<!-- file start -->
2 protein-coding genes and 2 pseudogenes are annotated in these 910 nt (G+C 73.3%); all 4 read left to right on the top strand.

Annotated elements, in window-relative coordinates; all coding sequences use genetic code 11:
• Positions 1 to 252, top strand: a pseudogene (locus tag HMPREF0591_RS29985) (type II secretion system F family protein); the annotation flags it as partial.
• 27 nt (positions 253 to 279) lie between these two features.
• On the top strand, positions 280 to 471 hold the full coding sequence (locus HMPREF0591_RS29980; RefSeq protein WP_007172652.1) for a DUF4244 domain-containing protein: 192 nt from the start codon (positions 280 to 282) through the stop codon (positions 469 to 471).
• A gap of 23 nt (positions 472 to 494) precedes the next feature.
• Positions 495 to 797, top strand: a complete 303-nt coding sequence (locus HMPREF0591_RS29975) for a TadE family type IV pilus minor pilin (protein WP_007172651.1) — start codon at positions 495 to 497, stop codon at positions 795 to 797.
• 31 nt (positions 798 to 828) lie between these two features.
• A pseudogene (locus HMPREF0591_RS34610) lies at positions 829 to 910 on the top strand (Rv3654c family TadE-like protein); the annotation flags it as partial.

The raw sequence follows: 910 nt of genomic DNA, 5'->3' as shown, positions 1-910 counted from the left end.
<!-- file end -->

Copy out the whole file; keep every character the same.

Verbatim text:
2 protein-coding genes and 2 pseudogenes are annotated in these 910 nt (G+C 73.3%); all 4 read left to right on the top strand.

Annotated elements, in window-relative coordinates; all coding sequences use genetic code 11:
• Positions 1 to 252, top strand: a pseudogene (locus tag HMPREF0591_RS29985) (type II secretion system F family protein); the annotation flags it as partial.
• 27 nt (positions 253 to 279) lie between these two features.
• On the top strand, positions 280 to 471 hold the full coding sequence (locus HMPREF0591_RS29980; RefSeq protein WP_007172652.1) for a DUF4244 domain-containing protein: 192 nt from the start codon (positions 280 to 282) through the stop codon (positions 469 to 471).
• A gap of 23 nt (positions 472 to 494) precedes the next feature.
• Positions 495 to 797, top strand: a complete 303-nt coding sequence (locus HMPREF0591_RS29975) for a TadE family type IV pilus minor pilin (protein WP_007172651.1) — start codon at positions 495 to 497, stop codon at positions 795 to 797.
• 31 nt (positions 798 to 828) lie between these two features.
• A pseudogene (locus HMPREF0591_RS34610) lies at positions 829 to 910 on the top strand (Rv3654c family TadE-like protein); the annotation flags it as partial.

The raw sequence follows: 910 nt of genomic DNA, 5'->3' as shown, positions 1-910 counted from the left end.